Richard Hemming July 13, 2012
It would seem that in the big caps at least, the secret to investing in the past three months would be to buy the nation’s telecommunications carrier, which is now trading at multi-year highs, having climbed about 15 per cent over this period, while the All Ordinaries has fallen 6 per cent.
But will it last?
The reason investors are flocking to Telstra is its yield, which even after the rise stands at just over 7 per cent. The market is in love with what it believes are earnings that are virtually Government backed (due to the $11 billion or so it’s receiving from taxpayers in the guise of NBN Co).
But many investors that have been around the block know that purchasing for yield alone is a folly that will almost certainly end in tears.
“One day there will be a reversion and that could be very painful,” says Geoff Wilson of Wilson Asset Management.
He points to the financial crisis when Telstra’s shares fell 35 per cent in nine months.
Benjamin Graham and Net Net, NTA
Far from looking at yield, investors would be wise to look at a company’s balance sheet, Wilson says. He is echoing the beliefs of one of the most famous investors, Benjamin Graham, whose “Net-Net” theory says a company is valued solely on its net current assets. Says Wilson:
“You have to buy on fundamentals. The easiest thing (for investors) is to look for companies trading at discounts to cash or to their NTA. They are the easiest ones to work out what they’re worth; the easiest to value.”
NTA refers to net tangible assets, which refers to the value of a company’s assets, excluding those that are intangible, such as intellectual property and goodwill, less the group’s debt. Goodwill is the excess over a company’s NTA that is paid by a purchaser.
If the company was sold tomorrow, the NTA is the most accurate figure of what would be given to shareholders.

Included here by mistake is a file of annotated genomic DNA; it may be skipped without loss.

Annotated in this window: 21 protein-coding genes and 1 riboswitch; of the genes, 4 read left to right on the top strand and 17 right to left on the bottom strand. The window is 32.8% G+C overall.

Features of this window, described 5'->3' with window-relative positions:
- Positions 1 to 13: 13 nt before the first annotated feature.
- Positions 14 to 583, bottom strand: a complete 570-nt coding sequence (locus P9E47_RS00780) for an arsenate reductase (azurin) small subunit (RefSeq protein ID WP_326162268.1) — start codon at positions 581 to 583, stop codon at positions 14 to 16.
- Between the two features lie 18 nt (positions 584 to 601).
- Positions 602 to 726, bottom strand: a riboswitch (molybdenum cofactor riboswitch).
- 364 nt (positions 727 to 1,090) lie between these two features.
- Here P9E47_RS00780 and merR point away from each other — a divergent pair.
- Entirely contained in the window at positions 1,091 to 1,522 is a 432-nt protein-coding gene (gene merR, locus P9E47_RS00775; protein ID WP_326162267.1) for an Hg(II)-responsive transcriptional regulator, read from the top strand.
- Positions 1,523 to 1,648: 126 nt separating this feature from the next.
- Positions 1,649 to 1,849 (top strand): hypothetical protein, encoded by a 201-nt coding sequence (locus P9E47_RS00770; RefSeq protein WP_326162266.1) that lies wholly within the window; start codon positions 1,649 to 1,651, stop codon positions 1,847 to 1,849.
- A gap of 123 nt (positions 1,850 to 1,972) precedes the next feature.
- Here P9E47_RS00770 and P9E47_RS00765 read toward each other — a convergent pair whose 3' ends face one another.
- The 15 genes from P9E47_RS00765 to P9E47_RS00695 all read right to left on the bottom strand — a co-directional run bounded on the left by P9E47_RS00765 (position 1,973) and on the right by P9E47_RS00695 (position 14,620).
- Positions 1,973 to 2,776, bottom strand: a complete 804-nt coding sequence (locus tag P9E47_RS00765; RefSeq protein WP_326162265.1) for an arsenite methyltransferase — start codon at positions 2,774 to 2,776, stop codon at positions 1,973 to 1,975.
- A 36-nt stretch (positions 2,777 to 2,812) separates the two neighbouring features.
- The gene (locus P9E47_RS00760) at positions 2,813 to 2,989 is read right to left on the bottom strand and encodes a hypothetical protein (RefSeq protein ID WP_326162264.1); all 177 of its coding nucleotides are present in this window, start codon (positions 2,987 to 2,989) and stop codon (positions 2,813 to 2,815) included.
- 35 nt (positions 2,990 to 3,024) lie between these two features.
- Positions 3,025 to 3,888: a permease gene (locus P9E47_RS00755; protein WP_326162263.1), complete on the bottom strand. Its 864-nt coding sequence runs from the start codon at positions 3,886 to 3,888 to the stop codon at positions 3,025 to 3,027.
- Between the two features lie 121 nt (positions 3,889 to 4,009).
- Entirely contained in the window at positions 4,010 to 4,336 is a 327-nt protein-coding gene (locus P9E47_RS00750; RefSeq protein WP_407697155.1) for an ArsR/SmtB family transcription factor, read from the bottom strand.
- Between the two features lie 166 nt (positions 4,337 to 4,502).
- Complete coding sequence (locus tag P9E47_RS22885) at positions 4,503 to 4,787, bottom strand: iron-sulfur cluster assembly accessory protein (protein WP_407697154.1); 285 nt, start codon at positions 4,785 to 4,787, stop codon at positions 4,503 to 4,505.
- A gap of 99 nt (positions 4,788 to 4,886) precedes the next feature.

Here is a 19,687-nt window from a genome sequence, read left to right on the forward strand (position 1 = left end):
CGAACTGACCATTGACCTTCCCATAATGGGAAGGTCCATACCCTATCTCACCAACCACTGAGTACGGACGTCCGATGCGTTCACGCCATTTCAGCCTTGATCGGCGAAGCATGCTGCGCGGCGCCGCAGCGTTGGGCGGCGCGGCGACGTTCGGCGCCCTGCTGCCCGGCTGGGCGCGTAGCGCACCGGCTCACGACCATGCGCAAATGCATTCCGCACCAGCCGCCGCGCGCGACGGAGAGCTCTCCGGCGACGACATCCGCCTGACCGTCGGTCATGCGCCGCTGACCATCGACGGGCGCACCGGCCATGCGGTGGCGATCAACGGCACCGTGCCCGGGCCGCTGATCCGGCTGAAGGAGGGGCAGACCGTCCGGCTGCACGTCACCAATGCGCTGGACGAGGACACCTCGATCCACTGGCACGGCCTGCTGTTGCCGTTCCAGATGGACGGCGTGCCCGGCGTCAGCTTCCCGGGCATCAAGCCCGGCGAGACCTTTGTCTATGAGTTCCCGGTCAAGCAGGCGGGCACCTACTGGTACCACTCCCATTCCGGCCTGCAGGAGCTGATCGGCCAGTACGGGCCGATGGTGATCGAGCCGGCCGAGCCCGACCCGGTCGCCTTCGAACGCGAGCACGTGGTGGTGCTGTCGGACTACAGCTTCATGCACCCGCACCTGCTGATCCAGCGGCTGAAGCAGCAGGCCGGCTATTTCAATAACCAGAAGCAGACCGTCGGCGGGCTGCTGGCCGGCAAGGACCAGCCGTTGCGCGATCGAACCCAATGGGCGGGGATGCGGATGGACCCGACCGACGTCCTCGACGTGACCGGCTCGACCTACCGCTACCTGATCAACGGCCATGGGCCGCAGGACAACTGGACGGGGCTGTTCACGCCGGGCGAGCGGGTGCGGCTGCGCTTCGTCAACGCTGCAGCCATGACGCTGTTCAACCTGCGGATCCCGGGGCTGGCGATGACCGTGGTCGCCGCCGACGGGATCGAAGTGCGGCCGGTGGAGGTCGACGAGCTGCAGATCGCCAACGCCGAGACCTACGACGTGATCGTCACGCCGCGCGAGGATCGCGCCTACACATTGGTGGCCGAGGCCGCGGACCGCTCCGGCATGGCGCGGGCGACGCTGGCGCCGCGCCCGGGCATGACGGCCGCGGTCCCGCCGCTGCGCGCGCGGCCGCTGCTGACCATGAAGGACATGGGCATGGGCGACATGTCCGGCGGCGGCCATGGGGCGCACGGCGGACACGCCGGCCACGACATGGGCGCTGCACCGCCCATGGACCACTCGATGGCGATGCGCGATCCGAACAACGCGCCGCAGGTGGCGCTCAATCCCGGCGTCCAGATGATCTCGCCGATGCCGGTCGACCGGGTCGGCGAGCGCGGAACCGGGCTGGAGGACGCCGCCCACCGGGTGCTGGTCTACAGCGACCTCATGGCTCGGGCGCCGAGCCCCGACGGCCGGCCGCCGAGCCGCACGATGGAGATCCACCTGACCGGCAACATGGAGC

Recently, Wilson has been buying Keybridge Capital (KBC), an investment company that previously borrowed money to invest in high yielding products. Wilson says his fund has been purchasing since Keybridge was 10 cents in June. It now trades at 13.5 cents, but still well below its NTA of 25 cents.
Greg Paramor says there’s more to life than NTA
Some are sceptical about the concept of NTA being the real value of a company. This week, property group Folkestone’s (FLK) shares bounced from 8 cents to 9.5 cents after it announced it intends to purchase the shares in Austock’s property funds management business for $11 million.
Because of the goodwill Folkstone is paying, its NTA, which was 12 cents, will come down, despite improving cash flows. Its chief executive Greg Paramor tells Under the Radar:
“This business is generating $5 million in gross fees, and the NTA goes down because of the goodwill. But that’s the vagaries of accounting. Our business will be valued on its earnings growth and growth in value of business.”
In Folkestone’s case Paramor says that earnings will be driven by its property funds management business, and from the properties it develops.
Low cash flow multiples
Carlos Gil, the founder of the specialist fund manager Microequities says that he doesn’t bother about NTA much, and spends his time trawling for companies trading on low cash flow or price earnings multiples. The ones he mentions are telecommunications junior Big Air (BGL) and mining services technology provider ISS (ISS):
“A number of companies are cheap, but not because of their NTA, but because of their future free cash flow.”
According to Gil, Big Air trades on 4 times next year’s operating profit, has no debt and a record of growth. While ISS should generate $3 million in profit this year, which means it’s trading on a PE of just over 5 times.
Under the Radar likes these stocks too. We’ve tipped both these companies, which have returned 48 per cent in ISS’s case and 16 per cent in Big Air’s.
There is more to life than an NTA, but it is still the most objective measure out there. Benjamin Graham knew this in the 1930s.
Richard Hemming is an independent analyst who edits the fortnightly undertheradarreport.com.au.
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